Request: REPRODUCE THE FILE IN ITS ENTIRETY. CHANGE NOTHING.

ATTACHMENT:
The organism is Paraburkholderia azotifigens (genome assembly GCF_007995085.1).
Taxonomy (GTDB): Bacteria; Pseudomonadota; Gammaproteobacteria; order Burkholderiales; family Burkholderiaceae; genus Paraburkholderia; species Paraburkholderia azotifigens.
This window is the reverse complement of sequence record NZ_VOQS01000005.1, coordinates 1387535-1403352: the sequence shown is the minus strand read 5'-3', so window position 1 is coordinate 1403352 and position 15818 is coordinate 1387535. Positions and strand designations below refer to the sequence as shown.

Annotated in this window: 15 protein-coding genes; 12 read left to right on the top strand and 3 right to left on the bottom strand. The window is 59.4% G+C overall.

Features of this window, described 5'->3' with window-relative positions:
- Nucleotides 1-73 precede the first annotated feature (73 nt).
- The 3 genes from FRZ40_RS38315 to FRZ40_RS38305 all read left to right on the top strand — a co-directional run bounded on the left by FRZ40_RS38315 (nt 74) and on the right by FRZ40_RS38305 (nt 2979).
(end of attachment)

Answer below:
The organism is Paraburkholderia azotifigens (genome assembly GCF_007995085.1).
Taxonomy (GTDB): Bacteria; Pseudomonadota; Gammaproteobacteria; order Burkholderiales; family Burkholderiaceae; genus Paraburkholderia; species Paraburkholderia azotifigens.
This window is the reverse complement of sequence record NZ_VOQS01000005.1, coordinates 1387535-1403352: the sequence shown is the minus strand read 5'-3', so window position 1 is coordinate 1403352 and position 15818 is coordinate 1387535. Positions and strand designations below refer to the sequence as shown.

Annotated in this window: 15 protein-coding genes; 12 read left to right on the top strand and 3 right to left on the bottom strand. The window is 59.4% G+C overall.

Features of this window, described 5'->3' with window-relative positions:
- Nucleotides 1-73 precede the first annotated feature (73 nt).
- The 3 genes from FRZ40_RS38315 to FRZ40_RS38305 all read left to right on the top strand — a co-directional run bounded on the left by FRZ40_RS38315 (nt 74) and on the right by FRZ40_RS38305 (nt 2979).